Ultimately, the CAFC concluded that although the court gives deference to the Army’s procurement, “the Army’s procurement actions in this case were arbitrary and capricious and in violation of § 2377.” The CAFC based its decision on the overwhelming evidence that a commercial solution existed. Not only had Palantir USG submitted responses to each RFI and the draft PWS, but two of the three studies also had indicated that a hybrid commercial solution was available. And the one study that found otherwise did so without any support for its conclusions. Finally, there were three operational needs statements from other Department of Defense agencies requesting Palantir USG’s data management platform.

The CAFC rejected the Army’s contention and market research report that stated that there were no commercial offerings regarding data fusion, cyber intelligence support, and interoperability with the DCGS integrated backbone. Once again, the court found that the Palantir Gotham platform may provide data fusion capability and that there was ample evidence that the Gotham platform was interoperable with the DCGS integrated backbone. The court also found that there was evidence that there may be a commercial solution available for the cyber intelligence support.

After discussing and recognizing that FASA did not have a specific requirement regarding what or how much documentation must be included in an agency’s record regarding the market survey, the CAFC determined that if a court orders an agency to provide support for its decision, it must do so: “On this record, we conclude that the Army did not rationally use its market research results to determine whether there are available commercial items that: ‘(A) meet the agency’s requirements; (B) could be modified to meet the agency’s requirements; or (C) could meet the agency’s requirements if those requirements were modified to a reasonable extent.’”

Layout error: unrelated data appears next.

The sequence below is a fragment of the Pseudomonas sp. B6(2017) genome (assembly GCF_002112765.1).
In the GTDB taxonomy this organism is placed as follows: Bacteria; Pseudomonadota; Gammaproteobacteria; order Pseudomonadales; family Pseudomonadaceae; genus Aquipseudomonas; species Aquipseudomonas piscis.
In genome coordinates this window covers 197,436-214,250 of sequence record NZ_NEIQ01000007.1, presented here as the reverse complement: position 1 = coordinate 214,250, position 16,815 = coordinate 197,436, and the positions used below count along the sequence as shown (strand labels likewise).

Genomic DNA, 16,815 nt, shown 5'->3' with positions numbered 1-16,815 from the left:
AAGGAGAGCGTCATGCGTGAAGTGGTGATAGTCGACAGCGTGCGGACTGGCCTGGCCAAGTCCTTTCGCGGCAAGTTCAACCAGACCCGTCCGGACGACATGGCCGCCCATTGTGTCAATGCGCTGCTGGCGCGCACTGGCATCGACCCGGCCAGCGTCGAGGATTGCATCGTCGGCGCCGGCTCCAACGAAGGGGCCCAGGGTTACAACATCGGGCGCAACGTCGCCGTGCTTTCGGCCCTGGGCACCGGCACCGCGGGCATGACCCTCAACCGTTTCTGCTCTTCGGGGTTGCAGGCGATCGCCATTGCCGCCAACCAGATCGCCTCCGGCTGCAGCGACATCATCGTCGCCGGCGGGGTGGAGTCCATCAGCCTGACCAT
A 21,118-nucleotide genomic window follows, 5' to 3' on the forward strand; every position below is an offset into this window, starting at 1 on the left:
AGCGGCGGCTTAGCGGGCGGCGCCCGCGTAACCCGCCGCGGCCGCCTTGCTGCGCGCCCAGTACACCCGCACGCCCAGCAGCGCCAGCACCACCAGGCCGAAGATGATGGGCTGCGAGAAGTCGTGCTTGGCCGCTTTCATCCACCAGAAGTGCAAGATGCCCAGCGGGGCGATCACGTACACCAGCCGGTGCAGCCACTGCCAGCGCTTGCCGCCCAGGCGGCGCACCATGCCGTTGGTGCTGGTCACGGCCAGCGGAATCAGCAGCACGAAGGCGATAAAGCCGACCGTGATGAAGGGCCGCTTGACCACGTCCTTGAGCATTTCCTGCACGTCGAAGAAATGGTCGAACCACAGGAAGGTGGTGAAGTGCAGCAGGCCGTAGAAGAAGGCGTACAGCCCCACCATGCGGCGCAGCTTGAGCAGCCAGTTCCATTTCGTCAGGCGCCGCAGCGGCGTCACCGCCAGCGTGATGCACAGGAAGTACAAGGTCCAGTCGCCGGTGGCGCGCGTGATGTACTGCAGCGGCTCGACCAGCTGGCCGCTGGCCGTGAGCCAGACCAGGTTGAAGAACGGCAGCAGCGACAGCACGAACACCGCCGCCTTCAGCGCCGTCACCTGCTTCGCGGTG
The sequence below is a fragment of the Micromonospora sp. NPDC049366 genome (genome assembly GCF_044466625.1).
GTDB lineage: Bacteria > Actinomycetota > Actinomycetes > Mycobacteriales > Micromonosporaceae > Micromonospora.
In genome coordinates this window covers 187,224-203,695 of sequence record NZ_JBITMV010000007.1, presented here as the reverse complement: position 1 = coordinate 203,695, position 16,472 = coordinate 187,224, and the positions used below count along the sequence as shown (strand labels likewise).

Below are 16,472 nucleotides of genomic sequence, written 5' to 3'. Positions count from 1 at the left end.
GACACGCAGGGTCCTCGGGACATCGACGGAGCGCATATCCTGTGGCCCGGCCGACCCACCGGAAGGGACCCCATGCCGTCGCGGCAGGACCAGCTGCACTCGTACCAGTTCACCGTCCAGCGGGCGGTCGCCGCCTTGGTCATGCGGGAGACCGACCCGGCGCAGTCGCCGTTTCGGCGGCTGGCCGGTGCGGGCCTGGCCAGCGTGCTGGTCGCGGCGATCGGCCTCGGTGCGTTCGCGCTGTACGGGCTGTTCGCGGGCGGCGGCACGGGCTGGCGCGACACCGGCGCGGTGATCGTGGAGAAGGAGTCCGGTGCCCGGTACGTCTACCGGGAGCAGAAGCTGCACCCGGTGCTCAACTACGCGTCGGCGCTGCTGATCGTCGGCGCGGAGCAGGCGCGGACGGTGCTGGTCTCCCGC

The court also rejected the government’s second ground for challenging the COFC’s decision, finding that the Army’s ignoring of the extensive evidence that there was in fact a commercial solution was arbitrary and capricious. This finding rebutted the presumption of regularity.

Lastly, the CAFC stated: “To be clear, we are not suggesting that the Army must choose Palantir as the awardee. We simply affirm that the Army must satisfy the requirements of 10 U.S.C. § 2377.” The court also awarded costs to Palantir USG.

The lessons to be learned from this case are as follows: First, if you work hard enough and ask enough organizations, you can eventually find an organization that will support your position. Second, once you find that organization, it must document why it has agreed with your position. Third, if a court asks you to provide documentation to support your position, you must provide the documentation; it cannot be simply conclusory statements without explanations. And finally, even if you find an organization that supports your position, you cannot ignore all the other evidence you have that does not support your position.